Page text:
Amatrudo: Ensuring that optics and photonics, and its practical application, are well-known among young science enthusiasts and those entering college study is of utmost concern. At many universities, optics and photonics courses are either not offered or scattered among the physics and engineering department curriculums. Greater public awareness would help draw these distinctive fields of study out so more students are aware of the career opportunities available.

Robinson: Personally, I would say that increasing public awareness of the importance of optics and photonics to the modern world is the current major challenge. Though the applications of optical technologies are ubiquitous in our everyday lives, few people are even familiar with the words “optics” and “photonics,” and [most] have very little knowledge of their role. Increasing awareness is the first step in developing the educated workforce that is needed for the technology to advance.

Over time, we need to continue to assess the workforce needs of industry and help our educational institutions be responsive to those needs.

Optical and photonic technologies have come of age in the 21st century and will play a critical role in the future of our world. Education will position us to be instrumental in that future.

Q: What would you say to someone from industry to encourage him or her to attend a meeting for the first time?

Robinson: I would encourage someone from industry to attend ETOP in order to take advantage of this unique opportunity to meet with educators in the field, to discuss what they are looking for in prospective employees, to provide input and to influence the future direction of optics education. It can give a company the advantage of knowing which institutions are producing the kinds of students most likely to make their company competitive and successful.

In addition, there could be the opportunity to find potential institutions to partner with on setting up internships and problem-based learning projects.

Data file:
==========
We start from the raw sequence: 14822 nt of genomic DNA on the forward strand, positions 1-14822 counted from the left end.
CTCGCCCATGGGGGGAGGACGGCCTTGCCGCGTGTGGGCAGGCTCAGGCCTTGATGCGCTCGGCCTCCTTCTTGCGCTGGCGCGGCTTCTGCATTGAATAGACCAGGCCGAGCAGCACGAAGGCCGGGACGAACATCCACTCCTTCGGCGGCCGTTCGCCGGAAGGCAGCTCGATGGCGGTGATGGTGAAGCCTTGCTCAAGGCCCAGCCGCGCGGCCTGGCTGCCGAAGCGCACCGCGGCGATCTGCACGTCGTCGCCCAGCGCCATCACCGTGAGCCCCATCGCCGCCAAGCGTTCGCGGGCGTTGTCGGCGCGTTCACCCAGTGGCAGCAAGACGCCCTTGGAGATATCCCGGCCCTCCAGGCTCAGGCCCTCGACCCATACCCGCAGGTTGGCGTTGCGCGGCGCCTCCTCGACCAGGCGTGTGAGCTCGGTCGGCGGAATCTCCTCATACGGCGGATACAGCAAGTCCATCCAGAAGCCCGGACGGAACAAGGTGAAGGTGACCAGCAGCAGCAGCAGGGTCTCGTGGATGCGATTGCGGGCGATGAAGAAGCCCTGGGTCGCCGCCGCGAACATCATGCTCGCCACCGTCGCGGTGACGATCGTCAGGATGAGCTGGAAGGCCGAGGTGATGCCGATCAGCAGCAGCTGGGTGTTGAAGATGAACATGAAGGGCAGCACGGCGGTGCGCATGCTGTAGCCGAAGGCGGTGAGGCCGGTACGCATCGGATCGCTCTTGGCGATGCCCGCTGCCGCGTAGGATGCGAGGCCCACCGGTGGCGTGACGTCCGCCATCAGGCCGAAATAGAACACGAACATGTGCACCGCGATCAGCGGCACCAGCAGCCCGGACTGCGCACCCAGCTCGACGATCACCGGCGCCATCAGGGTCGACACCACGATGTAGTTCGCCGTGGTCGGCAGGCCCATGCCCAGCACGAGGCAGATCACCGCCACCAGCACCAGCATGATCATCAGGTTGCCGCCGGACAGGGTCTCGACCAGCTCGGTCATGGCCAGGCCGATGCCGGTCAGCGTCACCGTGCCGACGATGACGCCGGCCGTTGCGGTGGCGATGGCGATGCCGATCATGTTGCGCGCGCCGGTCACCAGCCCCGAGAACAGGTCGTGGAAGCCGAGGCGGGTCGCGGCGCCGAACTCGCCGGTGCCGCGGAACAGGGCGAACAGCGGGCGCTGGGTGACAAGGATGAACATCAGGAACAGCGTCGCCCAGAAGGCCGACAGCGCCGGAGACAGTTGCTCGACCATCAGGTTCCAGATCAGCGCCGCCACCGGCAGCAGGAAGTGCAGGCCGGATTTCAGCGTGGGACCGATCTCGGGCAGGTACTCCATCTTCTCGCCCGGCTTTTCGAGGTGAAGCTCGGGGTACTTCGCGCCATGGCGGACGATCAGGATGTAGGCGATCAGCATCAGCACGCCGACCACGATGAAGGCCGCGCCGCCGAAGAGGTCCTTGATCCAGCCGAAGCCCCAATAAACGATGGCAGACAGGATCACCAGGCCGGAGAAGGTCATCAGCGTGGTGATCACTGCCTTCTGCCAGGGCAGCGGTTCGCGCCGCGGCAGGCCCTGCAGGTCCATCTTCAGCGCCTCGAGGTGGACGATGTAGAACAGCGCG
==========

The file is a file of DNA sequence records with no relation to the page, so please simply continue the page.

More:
Someone from industry attending ETOP could also gain insight on how academia and industry can work together to meet each other’s needs.

Amatrudo: Optics and photonics are critical fields at the core of today’s global scientific and technological infrastructure, and how we teach them must continually be enhanced and adapted in order to meet the growing demands of the industry.

Industry professionals bring unique insight that makes for productive discussions with their counterparts in academia. This collaboration and information sharing helps educators at all levels better prepare the future generations of scientists and researchers that will become the innovators of tomorrow’s industrial applications.

Industry and academia team up for education

Since 1988, SPIE and OSA have sponsored the International Conference on Education in Optics, known as ETOP. The first meeting, initiated by SPIE’s Academic Advisory Committee, focused on undergraduate- and master’s-level programs in optics and related fields, the supply and demand for graduates, and academia-industry interaction.

The first ETOP was held in conjunction with SPIE’s annual meeting in San Diego. It brought together scientists, technicians and educators to discuss educational programs and the opportunities and challenges for graduates.

The second conference was held in 1991 in St. Petersburg, Russia, for which the ICO joined the founding organizations as a co-sponsor.

From there, ETOP became a biennial meeting that has been held in Pecs, Hungary; Delft, Netherlands; Cancun, Mexico; Singapore; Marseille, France; Ottawa, Ontario, Canada; and St. Asaph, Wales, in addition to San Diego and Tucson, Ariz.

Organizers believe that industry has a key role in events such as ETOP. “Industry’s participation in the development of optics education is critical to that education being relevant and of value to the stakeholders,” said Kathleen Robinson of SPIE.

“A highly skilled workforce is critical for today’s high-tech companies, and meetings like ETOP are one piece of the puzzle,” said OSA’s Kathryn Amatrudo, “helping to ensure tomorrow’s workers are ready to join an evolving technology industry.”

Today, the Long Range Advisory Committee provides leadership and vision for the future of the conference. The committee comprises one representative from each sponsoring society: SPIE, OSA, ICO and IEEE, plus nonvoting staff representatives from both SPIE and OSA; these organizations provide funding for the conference and solicit and review host applications for future ETOP meetings, selecting the local organizer and venue.

AmericasETOPETOP 2013EuropeHarnessing LightICOIEEEindustrialInternational Commission of OpticsInternational Topical Meeting on Optics and PhotonicsJudy DonnellyKaren A. NewmanKathleen RobinsonKathryn Amatrudoopticsoptics educationOSAphotonics educationphotonics engineersPhotonics Societyphotonics techniciansPhotonics21Portugalscience educationSPIESTEMSTEM educationThe Optical SocietyWorkforce of Tomorrow